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What was it like to adopt two children close in age simultaneously?

Share Your Story: May/June 2003



After three failed adoptions, we brought home our newborn son. Three days later, our attorney asked if we’d consider adopting a three-day-old girl! We said yes, and it was the best thing we ever did. When they were small, Aaron and Allie were so funny to take out: our biracial son was very “white,” like my wife, and his sister was dark-skinned, like me. People would look at us and say, “How did you do that?”
—Reggie and Ann Redmond, Madison, Wisconsin

When we traveled to Kazakhstan to adopt, Aidana (Bethany), was 12 months old and the most beautiful Asian baby I’ve ever seen; Nurlan (Trevor), was eight months old and had red/blonde hair and gorgeous green eyes.
We knew that we wanted two children—though we had no idea they’d be four months apart. Bethany hit the terrific two’s and is happy all the time. Four months later, Trevor hit the terrible two’s and refuses to agree with anything. I wouldn’t change any of it. I just take life four months at a time.
—Sharon D. Perkins, Louisville, Kentucky

In 1998, we adopted Eric and Amelia, ten months apart in age. It was great—one trip to Russia, and we were on our way home with two wonderful children. They got along so well, we joked that we couldn’t wait until they fought like other brothers and sisters!
At first, they would speak only to each other, so we had to separate them in kindergarten. Eric had gone to school in Russia, so we moved him up a grade. Soon they found their own friends, but they’re still very close. If one goes to a party, he or she always remembers to bring something home to the other. These children are the biggest blessing in our lives.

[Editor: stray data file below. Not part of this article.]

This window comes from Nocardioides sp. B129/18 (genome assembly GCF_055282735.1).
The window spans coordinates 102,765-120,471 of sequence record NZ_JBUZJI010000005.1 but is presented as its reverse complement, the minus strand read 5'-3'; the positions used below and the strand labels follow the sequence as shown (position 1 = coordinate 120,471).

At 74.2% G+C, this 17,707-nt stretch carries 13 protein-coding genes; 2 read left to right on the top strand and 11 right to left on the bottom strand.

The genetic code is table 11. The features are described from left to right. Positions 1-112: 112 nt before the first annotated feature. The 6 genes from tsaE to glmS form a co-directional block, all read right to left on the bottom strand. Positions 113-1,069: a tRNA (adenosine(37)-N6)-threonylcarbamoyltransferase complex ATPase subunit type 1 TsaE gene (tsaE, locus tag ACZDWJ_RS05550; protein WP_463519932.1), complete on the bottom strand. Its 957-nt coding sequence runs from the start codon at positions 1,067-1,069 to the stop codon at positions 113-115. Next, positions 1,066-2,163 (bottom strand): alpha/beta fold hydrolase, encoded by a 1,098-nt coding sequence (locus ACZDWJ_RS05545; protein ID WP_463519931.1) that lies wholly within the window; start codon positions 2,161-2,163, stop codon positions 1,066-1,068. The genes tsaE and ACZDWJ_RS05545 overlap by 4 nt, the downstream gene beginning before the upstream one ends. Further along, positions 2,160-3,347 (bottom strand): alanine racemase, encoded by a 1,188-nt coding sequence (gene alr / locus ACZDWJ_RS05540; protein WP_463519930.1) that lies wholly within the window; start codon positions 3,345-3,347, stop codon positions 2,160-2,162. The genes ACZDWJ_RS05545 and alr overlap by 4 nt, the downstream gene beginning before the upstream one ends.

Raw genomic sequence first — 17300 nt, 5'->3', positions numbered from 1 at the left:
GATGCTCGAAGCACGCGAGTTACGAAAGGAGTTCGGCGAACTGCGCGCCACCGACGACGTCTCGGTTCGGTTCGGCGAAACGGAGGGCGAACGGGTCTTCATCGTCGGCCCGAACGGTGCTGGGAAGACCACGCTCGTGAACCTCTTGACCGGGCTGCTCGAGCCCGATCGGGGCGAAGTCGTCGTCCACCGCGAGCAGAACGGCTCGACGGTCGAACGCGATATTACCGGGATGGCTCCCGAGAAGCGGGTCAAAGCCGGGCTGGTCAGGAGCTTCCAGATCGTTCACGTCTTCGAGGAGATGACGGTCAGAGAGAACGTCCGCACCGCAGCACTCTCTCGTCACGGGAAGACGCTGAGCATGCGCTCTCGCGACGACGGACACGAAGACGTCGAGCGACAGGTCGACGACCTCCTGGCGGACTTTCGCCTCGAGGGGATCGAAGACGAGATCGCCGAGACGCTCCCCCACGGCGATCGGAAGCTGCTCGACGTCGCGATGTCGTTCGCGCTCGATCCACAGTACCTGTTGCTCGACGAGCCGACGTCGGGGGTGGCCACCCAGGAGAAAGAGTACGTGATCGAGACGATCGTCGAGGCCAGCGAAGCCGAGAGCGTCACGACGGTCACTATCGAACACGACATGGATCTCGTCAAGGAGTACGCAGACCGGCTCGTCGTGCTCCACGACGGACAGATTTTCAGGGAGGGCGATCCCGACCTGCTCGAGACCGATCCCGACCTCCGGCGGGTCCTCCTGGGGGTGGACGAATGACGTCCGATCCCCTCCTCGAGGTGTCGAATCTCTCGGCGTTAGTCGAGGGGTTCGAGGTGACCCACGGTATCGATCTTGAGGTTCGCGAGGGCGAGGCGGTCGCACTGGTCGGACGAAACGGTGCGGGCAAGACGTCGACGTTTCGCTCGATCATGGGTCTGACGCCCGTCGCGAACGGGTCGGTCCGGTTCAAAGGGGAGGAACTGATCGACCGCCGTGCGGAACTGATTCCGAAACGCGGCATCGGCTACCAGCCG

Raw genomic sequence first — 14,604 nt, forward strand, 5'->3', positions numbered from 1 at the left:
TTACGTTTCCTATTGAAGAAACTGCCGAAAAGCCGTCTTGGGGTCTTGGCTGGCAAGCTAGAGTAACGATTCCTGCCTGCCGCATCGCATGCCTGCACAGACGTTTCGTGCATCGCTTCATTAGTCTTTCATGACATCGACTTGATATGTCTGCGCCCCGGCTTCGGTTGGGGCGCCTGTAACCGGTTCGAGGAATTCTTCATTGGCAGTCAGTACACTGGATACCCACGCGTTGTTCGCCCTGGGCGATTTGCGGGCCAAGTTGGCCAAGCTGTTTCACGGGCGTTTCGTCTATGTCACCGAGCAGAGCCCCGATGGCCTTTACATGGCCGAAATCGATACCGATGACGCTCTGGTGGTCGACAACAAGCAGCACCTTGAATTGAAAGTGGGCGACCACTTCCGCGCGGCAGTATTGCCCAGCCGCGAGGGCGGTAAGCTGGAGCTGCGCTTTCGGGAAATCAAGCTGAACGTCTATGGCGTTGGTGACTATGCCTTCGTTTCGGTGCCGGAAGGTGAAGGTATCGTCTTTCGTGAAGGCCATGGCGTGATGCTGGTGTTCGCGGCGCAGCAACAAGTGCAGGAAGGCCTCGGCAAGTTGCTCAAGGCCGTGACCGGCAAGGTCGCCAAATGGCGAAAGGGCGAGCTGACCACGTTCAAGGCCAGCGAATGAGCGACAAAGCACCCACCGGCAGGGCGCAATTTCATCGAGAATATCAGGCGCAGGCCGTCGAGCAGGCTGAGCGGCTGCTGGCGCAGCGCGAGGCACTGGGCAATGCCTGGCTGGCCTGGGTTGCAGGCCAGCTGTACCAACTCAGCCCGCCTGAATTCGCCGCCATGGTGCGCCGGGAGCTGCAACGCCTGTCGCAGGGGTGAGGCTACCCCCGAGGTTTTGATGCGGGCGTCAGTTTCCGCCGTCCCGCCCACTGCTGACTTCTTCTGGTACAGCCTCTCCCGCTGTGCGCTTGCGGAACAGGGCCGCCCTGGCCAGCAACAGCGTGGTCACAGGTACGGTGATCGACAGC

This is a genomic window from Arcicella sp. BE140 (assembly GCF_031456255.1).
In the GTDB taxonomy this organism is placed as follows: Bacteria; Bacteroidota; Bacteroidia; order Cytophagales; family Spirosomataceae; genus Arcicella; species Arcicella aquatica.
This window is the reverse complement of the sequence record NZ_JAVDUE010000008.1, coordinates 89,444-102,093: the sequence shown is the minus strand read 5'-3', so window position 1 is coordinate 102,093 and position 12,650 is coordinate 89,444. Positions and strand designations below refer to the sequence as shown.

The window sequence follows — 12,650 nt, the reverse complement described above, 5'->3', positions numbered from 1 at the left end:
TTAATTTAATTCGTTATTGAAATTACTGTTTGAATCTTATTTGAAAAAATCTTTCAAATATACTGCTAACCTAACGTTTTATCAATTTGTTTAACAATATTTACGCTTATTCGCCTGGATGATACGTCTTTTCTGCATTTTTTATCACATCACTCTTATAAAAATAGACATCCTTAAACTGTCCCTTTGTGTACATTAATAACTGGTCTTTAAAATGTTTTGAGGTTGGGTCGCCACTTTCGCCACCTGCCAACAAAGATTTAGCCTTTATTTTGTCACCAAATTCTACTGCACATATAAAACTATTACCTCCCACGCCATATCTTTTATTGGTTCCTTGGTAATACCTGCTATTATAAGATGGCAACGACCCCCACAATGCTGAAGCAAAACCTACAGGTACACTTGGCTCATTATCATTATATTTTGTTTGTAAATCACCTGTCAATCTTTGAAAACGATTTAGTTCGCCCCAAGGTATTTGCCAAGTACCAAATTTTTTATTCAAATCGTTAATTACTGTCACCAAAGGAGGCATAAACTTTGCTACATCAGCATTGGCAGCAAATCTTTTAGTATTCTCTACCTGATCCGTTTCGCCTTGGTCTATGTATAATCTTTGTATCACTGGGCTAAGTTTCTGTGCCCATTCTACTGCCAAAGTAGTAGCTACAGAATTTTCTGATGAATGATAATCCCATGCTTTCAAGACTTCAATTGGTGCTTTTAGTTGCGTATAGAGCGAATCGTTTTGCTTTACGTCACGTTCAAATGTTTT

—Mike and Renee Graf, via e-mail

Last summer, we adopted two three-year-old boys from different provinces in Viet Nam. Our sons had never seen each other before we brought them together, but sharing the experiences of being adopted and coming to America have bonded them strongly to one another. Half a year later, they’re inseparable. There’s some normal sibling competition for toys and attention, but on the whole, their relationship is overwhelmingly close and positive.
—Gene and Pat Buchman, Framingham, Massachusetts

My husband and I adopted Nicholas, then 39 months, and Yana, 19 months, from Sterlitamak, Russia. Nick had a number of delays at first, so they were closer developmentally than their ages would suggest.
Adopting two at once was a shock to my system. I experienced bouts of depression, my frustration level was at times through the roof, and my expectations were much too high. But with help from my family, visiting a counselor, and finding some “me time,” I’ve discovered the joy of loving my kids for who they are.
I would advise anyone considering adopting two at once to make sure you have access to support. It takes tremendous time and energy but is worth all the effort.
—Donna Gorham, Massachusetts

Eight months after we became foster parents to newborn twins, we welcomed a three-month-old into our family. Now, all three are just over a year old and running our home. They are excellent companions—playing, yelling, dancing, and sleeping simultaneosly. We also have five small dogs—the kind who love to join in when the children sing! God has blessed us tenfold.
—Carol Sanko, Dalton, Pennsylvania

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